While Chinese investors can’t seem to satiate their hunger for domestic shares, the Germans are avoiding them like the plague. But there are plenty of exceptions, according to our columnist Zhang Danhong.
When Klaus was first handed the certificate that made him an official VW shareholder, he was only 8 years old. His parents wanted him to learn the way the economy works and gave him the Volkswagen share as a Christmas present. Attached to the certificate was a sheet of coupons. Each year, Klaus tore a coupon from the sheet and redeemed it for a dividend at his local savings bank.
Klaus was in good company. Already 200 years ago, Arthur Schopenhauer cashed in so many coupons that he was able to live from the profits and could afford to spend his life philosophizing about “The World as Will and Representation.” But the Germans didn’t reserve much respect for such investors. That’s where the word “coupon cutter” comes from. While others were out toiling away, they only needed a pair of scissors to cut loose their precious coupons.
Bargains, yes, speculation, no
To this day, little has changed in the Germans’ attitude toward the markets. According to the Deutsches Aktieninstitut, a nonprofit group that advocates equity ownership, only 4.1 million Germans had invested money in stocks at the end of 2014. That’s about 6 percent of the population.
In Germany, people associate stocks with speculation. And “whoever hears the word ‘speculation,’ is immediately turned off,” says Martin Hüfner, the chief economist at Assenagon. “Yet driving another 10 kilometers to the next gas station because it’s cheaper, or shopping for bargains, that’s OK.”
The Chinese love their rebates and they love their stocks. Although the markets in the People’s Republic are only 25 years young, share trading has become a beloved national sport of sorts. This has something to do with the fact that the Chinese government has encouraged trading in order to compensate for the unequal distribution of wealth. But Asians are also less risk averse by nature. By now, every third student has a stock portfolio, according to China’s state news agency Xinhua.
Stock picks are indispensible gossip in Chinese neighborhoods or around the water cooler. Anecdotes about getting rich quick by trading securities spread like wildfire. Experts with halfway unerring forecasts are practically celebrated as Gods.
There is a Chinese word for every market situation imaginable. “Chaogu,” literally a “wok-fried stock,” signifies stock trading. The term “Jietao,” meaning “to unleash oneself,” describes a sense of relief that follows a dry spell after which a trader was able to unload his shares at the acquisition price. And sometimes you have to have the courage to let go of losing stocks – that feat is called “Gerou,” or “shooting yourself in the foot.” If that’s not enough, you have to “clean up shop,” or “Qingcang,” i.e. sell all of your stocks. The recent market slump in China has left many investors fluent in this esoteric stock-trading vernacular. But that doesn’t mean that any of them will forever turn their backs on the markets. Rather, they’ll bide their time before the next big opportunity and “fry” other things. Like, say, real estate (“Chaofang”).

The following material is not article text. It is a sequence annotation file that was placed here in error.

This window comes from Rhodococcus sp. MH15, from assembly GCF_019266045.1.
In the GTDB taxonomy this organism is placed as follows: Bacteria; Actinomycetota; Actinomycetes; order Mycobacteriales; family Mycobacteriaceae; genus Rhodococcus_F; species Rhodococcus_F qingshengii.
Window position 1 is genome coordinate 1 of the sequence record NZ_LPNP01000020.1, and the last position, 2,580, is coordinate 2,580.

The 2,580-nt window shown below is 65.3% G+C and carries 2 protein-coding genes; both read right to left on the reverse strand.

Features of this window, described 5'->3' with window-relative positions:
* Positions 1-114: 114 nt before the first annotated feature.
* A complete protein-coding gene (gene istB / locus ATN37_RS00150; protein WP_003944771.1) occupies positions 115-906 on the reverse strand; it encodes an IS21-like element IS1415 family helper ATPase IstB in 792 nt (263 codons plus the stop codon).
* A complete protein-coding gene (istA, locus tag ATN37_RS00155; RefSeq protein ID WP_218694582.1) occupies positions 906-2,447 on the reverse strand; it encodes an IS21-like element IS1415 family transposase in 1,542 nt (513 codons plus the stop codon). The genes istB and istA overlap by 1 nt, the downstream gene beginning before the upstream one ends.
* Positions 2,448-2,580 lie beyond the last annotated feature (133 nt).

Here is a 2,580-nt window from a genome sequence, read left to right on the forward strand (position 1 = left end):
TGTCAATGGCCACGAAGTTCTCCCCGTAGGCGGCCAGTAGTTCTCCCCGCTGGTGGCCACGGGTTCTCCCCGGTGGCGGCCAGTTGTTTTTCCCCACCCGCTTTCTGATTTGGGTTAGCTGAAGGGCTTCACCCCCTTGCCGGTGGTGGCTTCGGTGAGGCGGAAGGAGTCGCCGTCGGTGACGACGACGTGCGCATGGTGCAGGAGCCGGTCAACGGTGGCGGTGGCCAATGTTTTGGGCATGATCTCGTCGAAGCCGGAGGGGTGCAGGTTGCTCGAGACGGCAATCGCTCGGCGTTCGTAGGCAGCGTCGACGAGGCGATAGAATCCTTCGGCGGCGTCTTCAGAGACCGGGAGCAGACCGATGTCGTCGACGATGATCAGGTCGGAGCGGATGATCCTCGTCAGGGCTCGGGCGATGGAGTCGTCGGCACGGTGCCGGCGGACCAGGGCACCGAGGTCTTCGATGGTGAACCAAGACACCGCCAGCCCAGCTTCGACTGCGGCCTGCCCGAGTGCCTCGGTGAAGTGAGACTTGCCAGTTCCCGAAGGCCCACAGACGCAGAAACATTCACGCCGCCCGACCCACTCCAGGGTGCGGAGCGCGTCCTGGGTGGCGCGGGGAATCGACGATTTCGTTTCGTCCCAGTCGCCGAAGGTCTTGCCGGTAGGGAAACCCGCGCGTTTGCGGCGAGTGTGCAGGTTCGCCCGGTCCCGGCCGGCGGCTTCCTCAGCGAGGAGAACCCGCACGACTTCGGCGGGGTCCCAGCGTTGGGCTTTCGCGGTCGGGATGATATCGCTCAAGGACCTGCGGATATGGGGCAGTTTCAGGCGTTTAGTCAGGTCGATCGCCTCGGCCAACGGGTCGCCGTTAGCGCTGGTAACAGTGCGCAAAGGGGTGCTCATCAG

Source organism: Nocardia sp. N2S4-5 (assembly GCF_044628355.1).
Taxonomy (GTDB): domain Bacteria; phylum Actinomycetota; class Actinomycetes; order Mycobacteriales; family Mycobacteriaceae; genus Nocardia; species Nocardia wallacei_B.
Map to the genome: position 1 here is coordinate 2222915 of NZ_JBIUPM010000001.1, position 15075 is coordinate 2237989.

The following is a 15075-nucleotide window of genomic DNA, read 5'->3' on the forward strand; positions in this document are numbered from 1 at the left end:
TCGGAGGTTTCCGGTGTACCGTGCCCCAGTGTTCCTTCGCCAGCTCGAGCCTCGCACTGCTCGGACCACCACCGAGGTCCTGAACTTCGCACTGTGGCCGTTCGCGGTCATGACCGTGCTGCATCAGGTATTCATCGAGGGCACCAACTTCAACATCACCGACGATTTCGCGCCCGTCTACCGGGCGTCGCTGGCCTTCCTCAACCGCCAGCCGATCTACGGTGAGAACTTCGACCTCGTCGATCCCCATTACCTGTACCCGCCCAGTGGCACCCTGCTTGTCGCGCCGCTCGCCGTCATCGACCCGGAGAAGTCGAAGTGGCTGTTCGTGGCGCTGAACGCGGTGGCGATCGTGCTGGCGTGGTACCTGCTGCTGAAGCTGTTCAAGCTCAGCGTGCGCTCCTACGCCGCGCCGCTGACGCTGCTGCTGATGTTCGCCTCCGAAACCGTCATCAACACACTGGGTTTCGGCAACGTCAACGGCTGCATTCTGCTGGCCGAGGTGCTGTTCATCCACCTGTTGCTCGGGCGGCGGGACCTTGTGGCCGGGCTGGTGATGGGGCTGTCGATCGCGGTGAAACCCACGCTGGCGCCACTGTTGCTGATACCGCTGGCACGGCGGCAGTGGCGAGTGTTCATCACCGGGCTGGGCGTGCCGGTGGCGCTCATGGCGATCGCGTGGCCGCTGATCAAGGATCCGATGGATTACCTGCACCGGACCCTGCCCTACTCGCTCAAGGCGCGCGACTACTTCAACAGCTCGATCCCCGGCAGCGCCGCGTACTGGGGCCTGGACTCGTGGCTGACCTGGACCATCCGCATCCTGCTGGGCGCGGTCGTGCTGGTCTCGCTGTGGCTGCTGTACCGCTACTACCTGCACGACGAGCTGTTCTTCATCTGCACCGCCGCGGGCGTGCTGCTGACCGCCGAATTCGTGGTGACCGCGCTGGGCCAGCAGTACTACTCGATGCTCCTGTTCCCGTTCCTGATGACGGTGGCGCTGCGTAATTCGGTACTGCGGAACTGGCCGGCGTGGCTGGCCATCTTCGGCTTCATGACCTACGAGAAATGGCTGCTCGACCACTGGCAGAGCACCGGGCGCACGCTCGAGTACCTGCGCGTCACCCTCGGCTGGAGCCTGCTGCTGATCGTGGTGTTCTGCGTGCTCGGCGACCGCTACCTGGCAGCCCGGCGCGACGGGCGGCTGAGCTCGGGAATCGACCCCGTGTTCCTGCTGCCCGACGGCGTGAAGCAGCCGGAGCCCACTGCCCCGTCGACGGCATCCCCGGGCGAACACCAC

The German fear of losing
That’s one area where the Germans are fundamentally different from the Chinese. To stay true to my Chinese metaphors: The Germans are afraid of the rope just because they were once bitten by a snake. The Germans have been getting bit since 2001, when the Internet bubble burst and the markets tanked. The number of investors in Germany sank dramatically.
“In people’s minds, various prejudices have solidified,” says Christine Bortenlänger, the managing director of the Deutsches Aktieninstitut. One of those prejudices goes something like this: Share trading is something for die-hards. They can quickly cause serious losses and be very painful. This may sometimes be true, but it’s not always the case. A deep breath is sometimes all it takes to prevent someone from shooting themself in the foot. “If you don’t touch your stocks for longer than 13 years, the chances of incurring losses is virtually zero,” says Bortenlänger. Thirteen years is too long for someone who has purchased stocks on credit, of course. But those people aren’t heeding rule No. 1: Never build a portfolio with someone else’s money.
That was always the most important principle of my friend Klaus. Meanwhile, he’s 40 years old and has since paid off his student loans and has been investing in solid bets. He doesn’t fry anything in woks – he prefers to let things simmer. He also doesn’t go to the bank anymore for his dividends – he just reinvests them into new stocks. He lets his money work for him and is grateful for his parents’ lesson that Christmas many years ago.